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A 15 year old male presented with a history of moderate fever with pain and limitation of movement of both shoulder joints for three weeks. On clinical examination the patient was febrile (100°F) and there was tenderness around the shoulder and proximal half of his upper arm on both sides. There was periarticular muscle spasm but no signs of any collection. There was restriction of both active and passive movements. There were no other significant findings.
Investigations showed total leucocyte count 14.2 × 109/l, with increased polymorphs (polymorphs 88%, lymphocytes 10%, monocytes 2%). Erythrocytic sedimentation rate was 63 mm/hour (Wintrobe's). Widal test was negative. All other blood investigations were within normal limits. Radiographs of both the shoulder joints were taken and are shown in fig 1. Aspiration on the right side with an 18 gauge needle revealed a drop of pus, which was sent for culture and sensitivity examination. Aspiration on the left side was negative. The patient was operated on the right side. Adequate debridement was done and a bone biopsy specimen was taken; this showed signs of chronic inflammation.
- Describe the radiography findings.
- What is the diagnosis?
- What is the differential diagnosis?
- Discuss the treatment of this condition.
The radiograph shows multiple osteolytic and destructive lesions simulating a permeative pathology, involving the upper half of the humerus on both sides. Evidence of pathological fracture of the surgical neck of humerus is seen on both sides with the left side showing more displacement.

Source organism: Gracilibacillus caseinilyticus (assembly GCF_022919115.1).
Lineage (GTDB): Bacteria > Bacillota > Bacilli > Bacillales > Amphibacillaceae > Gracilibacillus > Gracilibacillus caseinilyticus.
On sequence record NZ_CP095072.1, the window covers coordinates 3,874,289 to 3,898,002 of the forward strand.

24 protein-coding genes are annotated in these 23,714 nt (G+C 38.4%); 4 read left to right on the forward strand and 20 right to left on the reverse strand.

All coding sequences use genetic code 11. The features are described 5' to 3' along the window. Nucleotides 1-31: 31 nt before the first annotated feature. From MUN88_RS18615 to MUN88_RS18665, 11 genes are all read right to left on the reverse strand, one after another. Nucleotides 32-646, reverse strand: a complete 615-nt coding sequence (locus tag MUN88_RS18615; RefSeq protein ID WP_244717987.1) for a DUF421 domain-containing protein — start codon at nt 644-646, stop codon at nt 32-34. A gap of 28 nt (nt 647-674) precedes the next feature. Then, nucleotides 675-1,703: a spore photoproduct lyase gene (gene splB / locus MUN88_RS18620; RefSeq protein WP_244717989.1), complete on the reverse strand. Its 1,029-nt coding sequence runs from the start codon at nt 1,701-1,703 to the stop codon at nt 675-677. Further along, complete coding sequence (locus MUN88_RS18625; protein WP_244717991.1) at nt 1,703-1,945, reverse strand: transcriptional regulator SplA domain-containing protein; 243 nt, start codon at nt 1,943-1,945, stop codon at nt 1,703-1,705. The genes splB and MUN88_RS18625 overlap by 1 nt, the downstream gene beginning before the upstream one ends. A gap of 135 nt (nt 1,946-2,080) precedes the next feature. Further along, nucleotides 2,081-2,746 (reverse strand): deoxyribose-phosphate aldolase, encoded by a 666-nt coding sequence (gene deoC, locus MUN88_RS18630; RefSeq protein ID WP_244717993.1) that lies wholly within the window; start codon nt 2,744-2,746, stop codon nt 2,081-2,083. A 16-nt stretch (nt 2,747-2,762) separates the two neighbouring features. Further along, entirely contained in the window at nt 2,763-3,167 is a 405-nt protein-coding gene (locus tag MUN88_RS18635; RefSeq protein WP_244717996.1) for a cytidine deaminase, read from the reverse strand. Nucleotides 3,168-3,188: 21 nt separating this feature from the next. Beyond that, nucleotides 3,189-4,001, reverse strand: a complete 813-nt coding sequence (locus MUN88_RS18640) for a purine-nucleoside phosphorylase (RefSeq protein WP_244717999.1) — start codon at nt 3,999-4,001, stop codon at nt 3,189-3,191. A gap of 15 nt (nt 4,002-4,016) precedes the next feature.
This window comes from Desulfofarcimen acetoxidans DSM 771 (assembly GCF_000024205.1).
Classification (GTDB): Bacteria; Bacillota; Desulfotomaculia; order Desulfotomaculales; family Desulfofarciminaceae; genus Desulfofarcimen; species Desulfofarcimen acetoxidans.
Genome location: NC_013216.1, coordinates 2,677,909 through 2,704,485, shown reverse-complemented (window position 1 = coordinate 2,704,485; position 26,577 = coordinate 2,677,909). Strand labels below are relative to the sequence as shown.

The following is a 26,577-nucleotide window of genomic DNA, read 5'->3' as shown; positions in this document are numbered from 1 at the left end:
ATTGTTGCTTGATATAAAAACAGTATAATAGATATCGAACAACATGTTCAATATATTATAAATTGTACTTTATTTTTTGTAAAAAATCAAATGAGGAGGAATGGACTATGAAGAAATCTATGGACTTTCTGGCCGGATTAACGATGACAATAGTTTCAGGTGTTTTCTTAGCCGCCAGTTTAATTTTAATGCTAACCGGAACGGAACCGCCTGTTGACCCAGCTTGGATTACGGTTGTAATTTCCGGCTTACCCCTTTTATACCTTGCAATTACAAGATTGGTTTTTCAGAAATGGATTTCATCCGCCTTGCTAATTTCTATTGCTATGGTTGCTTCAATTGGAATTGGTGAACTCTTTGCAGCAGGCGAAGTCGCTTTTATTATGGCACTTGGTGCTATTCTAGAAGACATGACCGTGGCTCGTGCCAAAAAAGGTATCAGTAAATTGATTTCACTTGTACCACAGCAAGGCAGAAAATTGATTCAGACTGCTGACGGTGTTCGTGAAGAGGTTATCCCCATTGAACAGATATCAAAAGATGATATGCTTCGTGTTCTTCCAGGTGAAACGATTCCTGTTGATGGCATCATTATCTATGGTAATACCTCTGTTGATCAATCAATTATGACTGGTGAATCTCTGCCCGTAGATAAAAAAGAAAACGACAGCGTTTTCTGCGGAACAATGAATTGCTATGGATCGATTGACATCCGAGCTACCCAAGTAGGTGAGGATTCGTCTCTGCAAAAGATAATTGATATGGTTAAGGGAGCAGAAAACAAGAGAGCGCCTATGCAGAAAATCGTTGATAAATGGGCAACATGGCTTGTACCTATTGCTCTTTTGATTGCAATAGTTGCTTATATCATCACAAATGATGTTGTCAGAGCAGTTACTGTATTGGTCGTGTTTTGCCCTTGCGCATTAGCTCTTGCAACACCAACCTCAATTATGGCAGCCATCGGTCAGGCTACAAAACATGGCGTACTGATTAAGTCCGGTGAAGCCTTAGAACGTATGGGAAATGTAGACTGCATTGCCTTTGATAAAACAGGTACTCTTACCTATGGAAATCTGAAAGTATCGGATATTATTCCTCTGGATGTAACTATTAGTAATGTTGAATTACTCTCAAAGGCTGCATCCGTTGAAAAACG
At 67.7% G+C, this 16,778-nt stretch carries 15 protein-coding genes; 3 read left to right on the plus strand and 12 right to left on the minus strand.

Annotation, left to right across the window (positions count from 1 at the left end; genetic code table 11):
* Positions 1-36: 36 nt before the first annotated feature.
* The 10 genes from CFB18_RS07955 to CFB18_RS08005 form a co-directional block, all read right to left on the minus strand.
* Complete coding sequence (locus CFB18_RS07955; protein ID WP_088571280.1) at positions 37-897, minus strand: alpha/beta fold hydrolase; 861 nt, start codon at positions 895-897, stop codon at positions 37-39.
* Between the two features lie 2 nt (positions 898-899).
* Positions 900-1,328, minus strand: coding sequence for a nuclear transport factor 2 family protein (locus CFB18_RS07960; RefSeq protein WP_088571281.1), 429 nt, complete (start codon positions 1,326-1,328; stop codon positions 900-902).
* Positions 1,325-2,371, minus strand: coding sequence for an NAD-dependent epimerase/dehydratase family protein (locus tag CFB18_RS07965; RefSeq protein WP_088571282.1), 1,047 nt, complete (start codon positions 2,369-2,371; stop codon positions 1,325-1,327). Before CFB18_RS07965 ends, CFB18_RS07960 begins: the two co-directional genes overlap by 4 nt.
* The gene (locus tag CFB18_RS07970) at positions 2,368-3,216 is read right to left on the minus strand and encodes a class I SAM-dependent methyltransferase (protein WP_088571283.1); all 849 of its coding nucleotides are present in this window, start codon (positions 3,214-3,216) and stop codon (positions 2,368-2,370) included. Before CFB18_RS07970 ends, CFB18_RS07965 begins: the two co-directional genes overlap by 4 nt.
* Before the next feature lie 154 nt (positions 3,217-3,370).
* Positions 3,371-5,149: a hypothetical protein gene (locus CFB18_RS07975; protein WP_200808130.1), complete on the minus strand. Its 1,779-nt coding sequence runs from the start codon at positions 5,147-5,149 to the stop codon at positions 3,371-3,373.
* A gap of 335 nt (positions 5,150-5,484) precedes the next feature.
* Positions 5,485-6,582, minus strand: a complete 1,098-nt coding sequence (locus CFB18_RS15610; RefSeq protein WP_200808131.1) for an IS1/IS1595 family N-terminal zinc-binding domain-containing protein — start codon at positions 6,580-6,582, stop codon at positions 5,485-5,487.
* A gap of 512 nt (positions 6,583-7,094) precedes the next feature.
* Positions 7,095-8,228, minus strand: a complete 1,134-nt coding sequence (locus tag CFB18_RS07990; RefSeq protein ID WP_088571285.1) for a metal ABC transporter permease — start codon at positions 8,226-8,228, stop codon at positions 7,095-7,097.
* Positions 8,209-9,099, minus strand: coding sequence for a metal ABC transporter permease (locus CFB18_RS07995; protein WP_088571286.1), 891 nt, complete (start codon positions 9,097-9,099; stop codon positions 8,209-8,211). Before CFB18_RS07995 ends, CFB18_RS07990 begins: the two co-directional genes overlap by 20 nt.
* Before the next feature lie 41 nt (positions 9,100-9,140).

The diagnosis is bilateral pathological fracture of the neck of the humerus secondary to pyogenic osteomyelitis.
The differential diagnosis is:
(1) Salmonella osteomyelitis usually involves multiple bones and can present as bilateral involvement of both humeruses. Patients with sickle cell disease are more prone to salmonella infection.
(2) Acute lymphocytic leukaemia in children can present with fever, bone pain, localised tenderness with lytic lesions in multiple bones, and can mimic acute osteomyelitis. Various fractures reported in cases of acute lymphocytic leukaemia include fracture of proximal tibia, distal radius, vertebral compression fractures, and bilateral slipped capital femoral epiphysis. Thomas et alreported one case of bilateral slipped upper humeral epiphysis in a patient with acute lymphocytic leukaemia with a radiographic picture resembling the case presented here.1 The diagnosis of leukaemia is established on the basis of investigations which show leucocytosis or leucopenia and the presence of immature leucocytes in the peripheral smear. The bone marrow picture confirms the diagnosis.
The treatment of such cases is difficult and prolonged. The most important step is to control the underlying infection. The treatment consists of drainage and debridement of the infection with prolonged immobilisation in association with antibiotic therapy.
On clinical suspicion, needle aspiration of the area of maximum tenderness is done to obtain subperiosteal fluid or is obtained directly from the metaphysis. If gross purulent material is obtained, surgical drainage should follow.2
The exact time for surgical debridement is controversial. One school of thought recommends delayed surgery to allow a strong involucrum to develop to provide support to the diseased bone.